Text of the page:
We reach for the stars and keep our eyes to the skies, but how often do we look below our feet and wonder what lies below the grass or sidewalks we tread on every day? What intricate networks lie just below our toes? Could we ever glimpse them? What could we learn by journeying through them?
In the mesmerizing Underland: A Deep Time Journey, Robert Macfarlane enthusiastically conducts us on such a journey, descending into solid rock to a repository designed to store nuclear waste in Finland, swimming down through sea caves in the Arctic and crawling into the “invisible cities” below Paris.
In Paris, for example, he and fellow claustro-philes follow a map that offers advice about passageways (“Low, quite low, very low, tight, flooded, impracticable, impassable . . .”), also naming places along the underground paths in the depths below (Crossroads of the Dead, the Chamber of Phantoms, the Chamber of Oysters). In England, Macfarlane traverses caves, learning “undersight” as he crawls through narrow spaces, “face forced into wet gravel.” Macfarlane also reveals the fascinating existence of what he calls “the wood wide web,” an intricate and mysterious network that joins below the ground to make forest communities. He introduces readers to Canadian forest ecologist Suzanne Simard, who has discovered that an underground network of “mycorrhizal fungal species” links trees to other trees.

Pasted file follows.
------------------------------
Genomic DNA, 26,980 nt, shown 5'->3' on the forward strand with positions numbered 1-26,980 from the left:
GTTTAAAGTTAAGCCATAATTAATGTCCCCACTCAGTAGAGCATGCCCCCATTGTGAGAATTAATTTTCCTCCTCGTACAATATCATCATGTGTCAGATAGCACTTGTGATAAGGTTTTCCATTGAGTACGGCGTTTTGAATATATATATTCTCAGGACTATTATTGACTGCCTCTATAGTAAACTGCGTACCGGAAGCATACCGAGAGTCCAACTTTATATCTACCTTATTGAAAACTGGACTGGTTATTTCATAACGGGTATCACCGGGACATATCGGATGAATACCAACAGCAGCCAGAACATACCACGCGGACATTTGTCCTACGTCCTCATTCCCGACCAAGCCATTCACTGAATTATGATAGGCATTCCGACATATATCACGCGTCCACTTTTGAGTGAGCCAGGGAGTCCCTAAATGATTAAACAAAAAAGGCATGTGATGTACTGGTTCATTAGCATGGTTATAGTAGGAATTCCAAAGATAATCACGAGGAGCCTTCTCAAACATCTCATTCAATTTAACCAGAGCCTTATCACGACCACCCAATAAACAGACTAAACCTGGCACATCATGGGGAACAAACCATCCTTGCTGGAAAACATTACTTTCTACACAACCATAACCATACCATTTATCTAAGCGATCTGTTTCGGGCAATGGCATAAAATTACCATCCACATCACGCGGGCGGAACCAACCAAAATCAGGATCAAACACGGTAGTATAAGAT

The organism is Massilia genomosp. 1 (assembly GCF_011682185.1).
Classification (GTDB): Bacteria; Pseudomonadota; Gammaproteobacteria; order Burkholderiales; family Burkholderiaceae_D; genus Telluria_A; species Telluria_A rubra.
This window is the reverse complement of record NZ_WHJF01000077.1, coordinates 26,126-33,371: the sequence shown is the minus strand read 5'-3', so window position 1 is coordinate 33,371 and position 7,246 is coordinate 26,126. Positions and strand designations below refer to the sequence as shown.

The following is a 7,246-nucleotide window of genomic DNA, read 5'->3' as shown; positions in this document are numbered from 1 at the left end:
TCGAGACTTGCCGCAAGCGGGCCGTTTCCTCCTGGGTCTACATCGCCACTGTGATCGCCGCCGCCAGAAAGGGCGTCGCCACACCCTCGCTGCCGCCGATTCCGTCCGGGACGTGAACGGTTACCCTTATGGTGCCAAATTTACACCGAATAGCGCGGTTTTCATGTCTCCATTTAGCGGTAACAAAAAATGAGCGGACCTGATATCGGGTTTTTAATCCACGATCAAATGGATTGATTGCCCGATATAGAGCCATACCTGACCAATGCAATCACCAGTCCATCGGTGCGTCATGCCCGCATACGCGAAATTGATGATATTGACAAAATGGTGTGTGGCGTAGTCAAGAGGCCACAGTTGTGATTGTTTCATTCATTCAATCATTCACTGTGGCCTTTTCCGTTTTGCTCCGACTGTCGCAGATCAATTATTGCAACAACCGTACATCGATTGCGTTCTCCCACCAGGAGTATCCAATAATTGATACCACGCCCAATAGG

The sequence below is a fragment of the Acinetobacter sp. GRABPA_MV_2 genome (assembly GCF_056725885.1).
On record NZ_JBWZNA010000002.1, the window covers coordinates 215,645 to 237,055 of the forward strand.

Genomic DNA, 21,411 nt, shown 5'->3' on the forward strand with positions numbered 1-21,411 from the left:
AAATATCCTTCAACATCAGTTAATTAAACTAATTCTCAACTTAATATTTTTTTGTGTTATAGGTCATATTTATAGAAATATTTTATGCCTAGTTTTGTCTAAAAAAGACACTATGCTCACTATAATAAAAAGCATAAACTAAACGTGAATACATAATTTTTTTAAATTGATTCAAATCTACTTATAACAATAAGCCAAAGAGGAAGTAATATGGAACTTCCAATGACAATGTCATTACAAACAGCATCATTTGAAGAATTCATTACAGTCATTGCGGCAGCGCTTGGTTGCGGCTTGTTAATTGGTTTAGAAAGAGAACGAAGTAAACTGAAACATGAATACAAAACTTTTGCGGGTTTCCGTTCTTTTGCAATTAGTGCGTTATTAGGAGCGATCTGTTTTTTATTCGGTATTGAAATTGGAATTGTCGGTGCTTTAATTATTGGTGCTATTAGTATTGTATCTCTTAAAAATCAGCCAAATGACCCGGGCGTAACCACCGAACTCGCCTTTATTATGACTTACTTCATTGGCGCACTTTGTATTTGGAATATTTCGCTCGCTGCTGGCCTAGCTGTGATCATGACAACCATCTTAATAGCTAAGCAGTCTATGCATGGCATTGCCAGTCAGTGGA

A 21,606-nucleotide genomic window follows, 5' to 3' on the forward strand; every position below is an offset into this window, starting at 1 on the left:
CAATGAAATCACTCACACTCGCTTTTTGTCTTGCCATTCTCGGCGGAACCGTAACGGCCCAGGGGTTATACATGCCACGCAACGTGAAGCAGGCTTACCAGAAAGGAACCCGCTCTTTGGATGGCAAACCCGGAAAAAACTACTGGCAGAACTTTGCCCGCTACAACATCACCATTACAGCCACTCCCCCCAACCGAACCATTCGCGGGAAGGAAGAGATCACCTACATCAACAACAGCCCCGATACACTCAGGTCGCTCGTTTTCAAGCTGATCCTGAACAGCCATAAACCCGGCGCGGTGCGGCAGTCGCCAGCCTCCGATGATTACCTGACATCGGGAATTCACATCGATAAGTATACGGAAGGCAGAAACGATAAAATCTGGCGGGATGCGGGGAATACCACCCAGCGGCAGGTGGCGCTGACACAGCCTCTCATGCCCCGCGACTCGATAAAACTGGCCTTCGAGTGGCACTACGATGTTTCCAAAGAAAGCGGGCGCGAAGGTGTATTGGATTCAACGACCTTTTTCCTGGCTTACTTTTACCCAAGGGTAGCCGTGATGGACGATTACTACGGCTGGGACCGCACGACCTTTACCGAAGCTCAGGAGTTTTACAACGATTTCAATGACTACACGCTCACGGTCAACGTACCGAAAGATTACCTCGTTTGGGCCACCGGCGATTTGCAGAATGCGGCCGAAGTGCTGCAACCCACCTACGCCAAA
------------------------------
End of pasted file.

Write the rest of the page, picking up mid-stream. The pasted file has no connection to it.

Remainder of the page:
Blending classic stories of descent into the underworld—the Epic of Gilgamesh and the Aeneid, for example—with his own lucid stories of his experiences in geologic time, Macfarlane poetically concludes that “darkness might be a medium of vision, and descent may be a movement toward revelation rather than deprivation.” He discovers that every culture places into the underland “that which we fear and wish to lose, and that which we love and wish to save.” As Macfarlane descends through some of these narrow passages in search of enlightenment, we often hold our breath and feel our hearts racing, but when he emerges we see with him the beauty of the world beneath our feet.